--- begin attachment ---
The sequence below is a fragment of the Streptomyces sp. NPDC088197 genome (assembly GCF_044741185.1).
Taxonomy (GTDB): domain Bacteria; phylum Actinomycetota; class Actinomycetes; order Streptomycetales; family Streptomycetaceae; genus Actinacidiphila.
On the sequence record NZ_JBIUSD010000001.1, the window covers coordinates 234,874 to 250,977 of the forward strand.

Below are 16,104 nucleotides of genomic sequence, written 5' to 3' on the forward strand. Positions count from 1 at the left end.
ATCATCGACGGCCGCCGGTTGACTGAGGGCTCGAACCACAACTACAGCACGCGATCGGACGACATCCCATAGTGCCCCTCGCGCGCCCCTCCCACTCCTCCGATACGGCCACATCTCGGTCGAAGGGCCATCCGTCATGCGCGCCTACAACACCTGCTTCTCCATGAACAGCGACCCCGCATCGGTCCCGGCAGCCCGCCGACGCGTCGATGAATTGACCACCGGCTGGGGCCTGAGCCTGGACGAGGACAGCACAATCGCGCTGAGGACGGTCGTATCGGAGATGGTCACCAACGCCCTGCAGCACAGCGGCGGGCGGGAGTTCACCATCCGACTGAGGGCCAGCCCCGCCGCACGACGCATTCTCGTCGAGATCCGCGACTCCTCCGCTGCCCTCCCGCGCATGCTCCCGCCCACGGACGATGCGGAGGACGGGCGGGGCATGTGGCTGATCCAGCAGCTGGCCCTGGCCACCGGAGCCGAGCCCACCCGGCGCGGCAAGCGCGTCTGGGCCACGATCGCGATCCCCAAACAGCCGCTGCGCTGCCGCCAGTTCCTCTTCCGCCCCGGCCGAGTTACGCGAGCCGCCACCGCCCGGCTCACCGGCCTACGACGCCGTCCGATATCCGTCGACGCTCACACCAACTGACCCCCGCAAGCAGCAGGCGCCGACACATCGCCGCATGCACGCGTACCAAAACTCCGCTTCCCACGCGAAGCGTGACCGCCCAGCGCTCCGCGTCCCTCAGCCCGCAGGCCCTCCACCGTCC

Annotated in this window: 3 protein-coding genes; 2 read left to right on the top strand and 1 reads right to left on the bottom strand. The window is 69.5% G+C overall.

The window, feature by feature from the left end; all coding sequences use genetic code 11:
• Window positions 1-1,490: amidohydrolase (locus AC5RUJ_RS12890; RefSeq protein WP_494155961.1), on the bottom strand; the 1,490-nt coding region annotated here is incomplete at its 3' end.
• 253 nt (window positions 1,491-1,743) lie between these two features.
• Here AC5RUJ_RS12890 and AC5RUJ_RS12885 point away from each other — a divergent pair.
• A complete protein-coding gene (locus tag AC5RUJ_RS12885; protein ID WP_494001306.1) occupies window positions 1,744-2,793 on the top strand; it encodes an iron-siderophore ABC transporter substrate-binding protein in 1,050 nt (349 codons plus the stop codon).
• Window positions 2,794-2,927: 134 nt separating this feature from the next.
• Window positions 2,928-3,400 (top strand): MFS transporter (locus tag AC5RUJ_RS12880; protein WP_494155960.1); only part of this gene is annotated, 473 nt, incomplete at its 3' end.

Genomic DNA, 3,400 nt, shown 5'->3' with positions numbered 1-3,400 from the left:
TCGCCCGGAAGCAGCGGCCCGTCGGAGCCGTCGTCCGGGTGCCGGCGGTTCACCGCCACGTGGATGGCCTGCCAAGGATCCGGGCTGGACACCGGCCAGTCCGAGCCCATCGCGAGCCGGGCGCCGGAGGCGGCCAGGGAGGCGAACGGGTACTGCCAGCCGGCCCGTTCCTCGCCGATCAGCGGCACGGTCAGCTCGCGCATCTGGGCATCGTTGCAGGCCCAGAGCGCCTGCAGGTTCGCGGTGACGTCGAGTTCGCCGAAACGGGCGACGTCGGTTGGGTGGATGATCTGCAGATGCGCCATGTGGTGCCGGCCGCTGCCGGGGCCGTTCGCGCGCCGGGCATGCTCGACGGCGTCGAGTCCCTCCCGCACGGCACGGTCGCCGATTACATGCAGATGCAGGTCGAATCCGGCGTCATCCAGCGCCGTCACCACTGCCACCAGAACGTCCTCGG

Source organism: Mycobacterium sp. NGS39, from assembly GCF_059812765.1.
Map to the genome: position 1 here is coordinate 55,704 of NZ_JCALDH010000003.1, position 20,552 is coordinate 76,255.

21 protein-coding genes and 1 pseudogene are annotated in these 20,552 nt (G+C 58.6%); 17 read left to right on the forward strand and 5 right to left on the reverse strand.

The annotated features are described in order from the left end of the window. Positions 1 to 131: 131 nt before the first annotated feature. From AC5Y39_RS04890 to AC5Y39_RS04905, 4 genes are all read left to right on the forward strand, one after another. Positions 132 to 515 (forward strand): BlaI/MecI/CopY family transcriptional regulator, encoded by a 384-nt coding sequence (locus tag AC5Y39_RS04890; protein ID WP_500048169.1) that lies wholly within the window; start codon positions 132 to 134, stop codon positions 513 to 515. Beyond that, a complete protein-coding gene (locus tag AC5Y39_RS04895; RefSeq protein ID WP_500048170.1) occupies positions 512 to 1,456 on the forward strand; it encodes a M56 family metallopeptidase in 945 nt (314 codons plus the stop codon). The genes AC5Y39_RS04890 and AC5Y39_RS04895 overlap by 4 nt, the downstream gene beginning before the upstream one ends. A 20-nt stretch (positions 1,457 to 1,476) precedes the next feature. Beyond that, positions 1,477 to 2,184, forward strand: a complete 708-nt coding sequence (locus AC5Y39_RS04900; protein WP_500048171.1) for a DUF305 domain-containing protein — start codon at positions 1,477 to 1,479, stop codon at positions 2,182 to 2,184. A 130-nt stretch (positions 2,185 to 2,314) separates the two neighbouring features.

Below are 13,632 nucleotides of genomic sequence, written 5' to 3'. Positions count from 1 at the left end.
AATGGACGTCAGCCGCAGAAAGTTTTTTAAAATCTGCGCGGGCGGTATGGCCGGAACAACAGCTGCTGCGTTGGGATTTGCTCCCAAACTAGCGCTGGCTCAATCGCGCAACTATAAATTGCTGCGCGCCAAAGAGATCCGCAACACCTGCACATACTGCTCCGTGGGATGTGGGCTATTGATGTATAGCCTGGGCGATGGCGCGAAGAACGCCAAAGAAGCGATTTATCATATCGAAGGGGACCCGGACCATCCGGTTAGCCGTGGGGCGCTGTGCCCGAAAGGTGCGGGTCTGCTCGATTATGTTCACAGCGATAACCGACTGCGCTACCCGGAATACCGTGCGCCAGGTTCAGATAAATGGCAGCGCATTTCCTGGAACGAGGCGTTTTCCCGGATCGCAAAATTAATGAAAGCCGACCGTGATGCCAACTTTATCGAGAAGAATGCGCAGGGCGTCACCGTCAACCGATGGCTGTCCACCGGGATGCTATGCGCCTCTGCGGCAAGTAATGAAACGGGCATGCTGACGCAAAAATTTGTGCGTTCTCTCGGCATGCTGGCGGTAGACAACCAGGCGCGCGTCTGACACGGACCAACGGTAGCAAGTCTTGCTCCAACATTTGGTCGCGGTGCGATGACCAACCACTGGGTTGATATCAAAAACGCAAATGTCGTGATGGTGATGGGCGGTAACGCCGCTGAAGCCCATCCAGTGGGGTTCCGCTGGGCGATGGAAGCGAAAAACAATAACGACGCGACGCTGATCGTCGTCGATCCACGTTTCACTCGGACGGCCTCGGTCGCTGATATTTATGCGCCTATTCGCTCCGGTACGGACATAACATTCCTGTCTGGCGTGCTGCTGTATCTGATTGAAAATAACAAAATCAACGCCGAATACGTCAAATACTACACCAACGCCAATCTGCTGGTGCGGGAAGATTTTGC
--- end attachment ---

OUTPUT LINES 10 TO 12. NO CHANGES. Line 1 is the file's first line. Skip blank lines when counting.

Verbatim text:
• Here AC5RUJ_RS12890 and AC5RUJ_RS12885 point away from each other — a divergent pair.
• A complete protein-coding gene (locus tag AC5RUJ_RS12885; protein ID WP_494001306.1) occupies window positions 1,744-2,793 on the top strand; it encodes an iron-siderophore ABC transporter substrate-binding protein in 1,050 nt (349 codons plus the stop codon).
• Window positions 2,794-2,927: 134 nt separating this feature from the next.